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What Do Nixon, Reagan and Trump Have in Common?

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tags: Nixon, Reagan, Trump



Ronald L. Feinman is the author of Assassinations, Threats, and the American Presidency: From Andrew Jackson to Barack Obama (Rowman Littlefield Publishers, August 2015). A paperback edition is now available.


All three came to power after their campaigns resorted to reprehensible tactics.

As the investigation into the Russian collusion in the 2016 Presidential campaign by Special Counsel Robert Mueller moves forward at an accelerated pace, it is becoming clear that we can now declare that three Republican Presidents in the past half century won their elections with the assistance of contact with foreign nations which helped to affect the result. Therefore, corruption and deceit were endemic.

Richard Nixon in 1968 was able to convince South Vietnamese President Nguyen Van Thieu at the end of October to refuse to participate in peace talks in Paris, which President Lyndon B. Johnson had promoted with North Vietnam and the Viet Cong guerrillas. This intervention, which Johnson considered treason, helped Nixon to slow the surge of support that Vice President Hubert H. Humphrey, the Democratic nominee, had gained in the last two weeks leading up to Election Day. If this had been revealed at the time by President Johnson, it might have changed the result of a very close election, but Johnson chose not to do so, and it transformed history in a major fashion, as the Vietnam War continued for another six years until 1975. Richard Nixon’s “secret” plans were nonexistent.

Ronald Reagan in 1980 had emissaries who secretly made contact with Iran’s revolutionary government of Ayatollah Khomeini, which was holding 52 Americans hostage since November 4, 1979, at the US Embassy in Teheran. President Jimmy Carter, running for reelection, was dogged by the stalemate in releasing the hostages, which reached a full year by Election Day, and the Reagan emissaries arranged for the hostages to be freed, only upon the hour of the inauguration of Reagan on January 20, 1981, therefore destroying any chance that Carter could claim the credit. It is now well known that there were Reagan loyalists who had managed, behind the scenes, to help affect the election result by use of “dirty tricks,” swaying public opinion in a dishonest manner. And of course, later we had the Iran Contra Affair, a major scandal in the Reagan Presidency.

Now, we have Donald Trump, who manipulated public opinion on the issue of Hillary Clinton’s private email server (it has been revealed that top Trump administration figures, including his daughter, son in law, and others, also used private email servers while serving in the government, though no evidence has surfaced suggesting they used personal email to communicate confidential information).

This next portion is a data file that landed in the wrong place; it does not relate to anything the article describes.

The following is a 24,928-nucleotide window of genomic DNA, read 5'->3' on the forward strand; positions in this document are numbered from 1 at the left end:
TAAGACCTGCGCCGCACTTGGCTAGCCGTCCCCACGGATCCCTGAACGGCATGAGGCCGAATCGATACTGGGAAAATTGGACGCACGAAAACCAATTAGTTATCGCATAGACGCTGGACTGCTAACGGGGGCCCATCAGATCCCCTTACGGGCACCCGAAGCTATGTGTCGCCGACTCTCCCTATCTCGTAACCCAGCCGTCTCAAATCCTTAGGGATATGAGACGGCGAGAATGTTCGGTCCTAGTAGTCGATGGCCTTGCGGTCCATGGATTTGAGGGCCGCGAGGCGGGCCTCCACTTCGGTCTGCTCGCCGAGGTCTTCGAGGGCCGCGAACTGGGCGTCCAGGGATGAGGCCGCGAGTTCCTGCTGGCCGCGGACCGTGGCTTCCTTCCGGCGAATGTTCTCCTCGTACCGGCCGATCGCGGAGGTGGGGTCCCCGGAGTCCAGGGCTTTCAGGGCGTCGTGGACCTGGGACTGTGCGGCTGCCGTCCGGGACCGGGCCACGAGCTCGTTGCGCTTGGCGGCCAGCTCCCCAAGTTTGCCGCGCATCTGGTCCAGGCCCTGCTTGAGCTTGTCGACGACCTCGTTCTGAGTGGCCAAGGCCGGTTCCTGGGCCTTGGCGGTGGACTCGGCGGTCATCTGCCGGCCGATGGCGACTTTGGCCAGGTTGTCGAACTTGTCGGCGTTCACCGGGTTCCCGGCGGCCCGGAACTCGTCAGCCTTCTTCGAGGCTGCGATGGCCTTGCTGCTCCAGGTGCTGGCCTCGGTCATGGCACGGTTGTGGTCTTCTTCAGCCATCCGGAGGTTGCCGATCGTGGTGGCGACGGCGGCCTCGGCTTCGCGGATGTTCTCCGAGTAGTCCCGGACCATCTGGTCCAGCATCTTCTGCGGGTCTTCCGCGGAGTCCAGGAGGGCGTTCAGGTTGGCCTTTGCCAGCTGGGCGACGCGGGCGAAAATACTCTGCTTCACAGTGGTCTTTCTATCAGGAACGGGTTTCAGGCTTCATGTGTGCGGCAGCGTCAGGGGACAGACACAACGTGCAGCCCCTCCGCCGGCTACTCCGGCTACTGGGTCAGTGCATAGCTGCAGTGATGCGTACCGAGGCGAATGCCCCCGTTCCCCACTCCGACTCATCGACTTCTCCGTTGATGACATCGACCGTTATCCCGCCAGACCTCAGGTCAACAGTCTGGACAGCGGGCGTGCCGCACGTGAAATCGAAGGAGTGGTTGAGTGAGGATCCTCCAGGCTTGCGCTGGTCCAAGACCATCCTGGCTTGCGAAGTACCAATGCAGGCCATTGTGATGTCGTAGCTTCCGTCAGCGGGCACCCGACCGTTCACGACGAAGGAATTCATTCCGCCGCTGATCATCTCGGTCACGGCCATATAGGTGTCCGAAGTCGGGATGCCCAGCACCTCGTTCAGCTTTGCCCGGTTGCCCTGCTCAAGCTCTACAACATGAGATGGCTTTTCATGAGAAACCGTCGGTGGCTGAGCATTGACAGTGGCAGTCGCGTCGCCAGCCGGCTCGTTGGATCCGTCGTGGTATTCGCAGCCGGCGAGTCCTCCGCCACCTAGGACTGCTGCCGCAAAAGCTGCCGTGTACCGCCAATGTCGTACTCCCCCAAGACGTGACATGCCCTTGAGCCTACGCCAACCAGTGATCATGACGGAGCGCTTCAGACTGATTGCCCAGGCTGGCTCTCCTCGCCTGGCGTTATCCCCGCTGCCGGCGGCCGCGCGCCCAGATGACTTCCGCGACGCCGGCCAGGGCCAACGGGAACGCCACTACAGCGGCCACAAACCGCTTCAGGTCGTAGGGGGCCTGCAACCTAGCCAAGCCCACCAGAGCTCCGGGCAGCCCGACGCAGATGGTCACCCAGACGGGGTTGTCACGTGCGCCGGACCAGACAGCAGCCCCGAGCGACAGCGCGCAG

But there is much more than that which has been revealed. We now know, despite vehement denials by President Trump and Press Secretary Sarah Huckabee Sanders and others, that there were all kinds of contacts and involvement between the Trump campaign and administration figures and Russian agents. The leading news media sources, derided as fake media by Trump, including the New York Times, Washington Post, Los Angeles Times, Wall Street Journal, and CNN, have provided evidence of Russian interference in the election. This includes the purchase of advertising and promotion of “fake news” by Russian operatives on Facebook; and growing evidence of hacking in 21 states, including those which decided the narrow victory of Donald Trump last November. This brings into question whether the awarding of the electoral votes in crucial states was legitimate, and therefore, whether Donald Trump actually won the Electoral College majority in a moral and ethical fashion. Whether the Trump campaign is guilty of a crime for allegedly colluding with Russia is under investigation by Robert Mueller.

On top of this sad and disturbing tale of manipulation by the Republican Party in presidential elections since 1968, is that questions still remain about George W. Bush’s victory in 2000 over Vice President Al Gore. The Republican majority Supreme Court decision awarding Bush the Florida electoral vote at a time when the Sunshine State was under the control of his brother Jeb only contributes to the sense that we might have had four corrupt elections, all of which benefited the Republican Party over the opposition Democrats in the past half century.

Can we ever trust in the future that we will have a fair and honest national election for the Presidency? Or will history repeat itself?

SOURCES

RICHARD NIXON 1968

CLARK M. CLIFFORD, COUNSEL TO THE PRESIDENT: A MEMOIR (RANDOM HOUSE, 1991)

ROBERT DALLEK, NIXON AND KISSINGER: PARTNERS IN POWER (HARPERCOLLINS, 2007)

RONALD REAGAN 1980

GARY SICK, OCTOBER SURPRISE: AMERICA’S HOSTAGES IN IRAN AND THE ELECTION OF RONALD REAGAN (CROWN PUBLISHERS, 1991)

KEVIN PHILLIPS, AMERICAN DYNASTY: ARISTOCRACY, FORTUNE, AND THE POLITICS OF DECEIT IN THE HOUSE OF BUSH (PENGUIN PUBLISHERS, 2004)

GEORGE W BUSH 2000

ALAN M. DERSHOWITZ, SUPREME INJUSTICE: HOW THE HIGH COURT HIJACKED ELECTION 2000 (OXFORD UNIVERSITY PRESS, 2001)

JEFFREY TOOBIN, TOO CLOSE TO CALL: THE THIRTY-SIX DAY BATTLE TO DECIDE THE 2000 ELECTION (RANDOM HOUSE, 2001)



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